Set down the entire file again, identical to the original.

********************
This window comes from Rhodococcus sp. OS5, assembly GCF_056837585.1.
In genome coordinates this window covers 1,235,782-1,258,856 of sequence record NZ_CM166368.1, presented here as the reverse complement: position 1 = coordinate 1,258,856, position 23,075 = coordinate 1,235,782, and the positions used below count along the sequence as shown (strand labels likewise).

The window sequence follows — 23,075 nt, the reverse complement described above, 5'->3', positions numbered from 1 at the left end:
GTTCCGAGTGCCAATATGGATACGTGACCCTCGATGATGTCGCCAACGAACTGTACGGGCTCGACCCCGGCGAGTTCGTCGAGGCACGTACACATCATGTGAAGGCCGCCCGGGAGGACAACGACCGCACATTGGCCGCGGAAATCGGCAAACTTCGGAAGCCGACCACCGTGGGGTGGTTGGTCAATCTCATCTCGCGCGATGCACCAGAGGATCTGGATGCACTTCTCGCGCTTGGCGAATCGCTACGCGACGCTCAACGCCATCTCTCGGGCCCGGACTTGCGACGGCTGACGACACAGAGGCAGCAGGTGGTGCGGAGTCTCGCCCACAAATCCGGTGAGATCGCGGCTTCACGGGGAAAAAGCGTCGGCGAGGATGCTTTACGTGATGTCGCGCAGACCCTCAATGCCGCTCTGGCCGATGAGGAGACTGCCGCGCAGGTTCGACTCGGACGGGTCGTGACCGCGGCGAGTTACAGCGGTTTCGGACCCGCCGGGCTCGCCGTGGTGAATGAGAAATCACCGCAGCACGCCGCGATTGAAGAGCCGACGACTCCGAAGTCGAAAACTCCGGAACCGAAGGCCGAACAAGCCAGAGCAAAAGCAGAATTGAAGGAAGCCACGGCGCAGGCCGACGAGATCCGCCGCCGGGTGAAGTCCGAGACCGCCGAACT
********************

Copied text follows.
This window comes from Rhodococcus sp. OS5, assembly GCF_056837585.1.
In genome coordinates this window covers 1,235,782-1,258,856 of sequence record NZ_CM166368.1, presented here as the reverse complement: position 1 = coordinate 1,258,856, position 23,075 = coordinate 1,235,782, and the positions used below count along the sequence as shown (strand labels likewise).

The window sequence follows — 23,075 nt, the reverse complement described above, 5'->3', positions numbered from 1 at the left end:
GTTCCGAGTGCCAATATGGATACGTGACCCTCGATGATGTCGCCAACGAACTGTACGGGCTCGACCCCGGCGAGTTCGTCGAGGCACGTACACATCATGTGAAGGCCGCCCGGGAGGACAACGACCGCACATTGGCCGCGGAAATCGGCAAACTTCGGAAGCCGACCACCGTGGGGTGGTTGGTCAATCTCATCTCGCGCGATGCACCAGAGGATCTGGATGCACTTCTCGCGCTTGGCGAATCGCTACGCGACGCTCAACGCCATCTCTCGGGCCCGGACTTGCGACGGCTGACGACACAGAGGCAGCAGGTGGTGCGGAGTCTCGCCCACAAATCCGGTGAGATCGCGGCTTCACGGGGAAAAAGCGTCGGCGAGGATGCTTTACGTGATGTCGCGCAGACCCTCAATGCCGCTCTGGCCGATGAGGAGACTGCCGCGCAGGTTCGACTCGGACGGGTCGTGACCGCGGCGAGTTACAGCGGTTTCGGACCCGCCGGGCTCGCCGTGGTGAATGAGAAATCACCGCAGCACGCCGCGATTGAAGAGCCGACGACTCCGAAGTCGAAAACTCCGGAACCGAAGGCCGAACAAGCCAGAGCAAAAGCAGAATTGAAGGAAGCCACGGCGCAGGCCGACGAGATCCGCCGCCGGGTGAAGTCCGAGACCGCCGAACT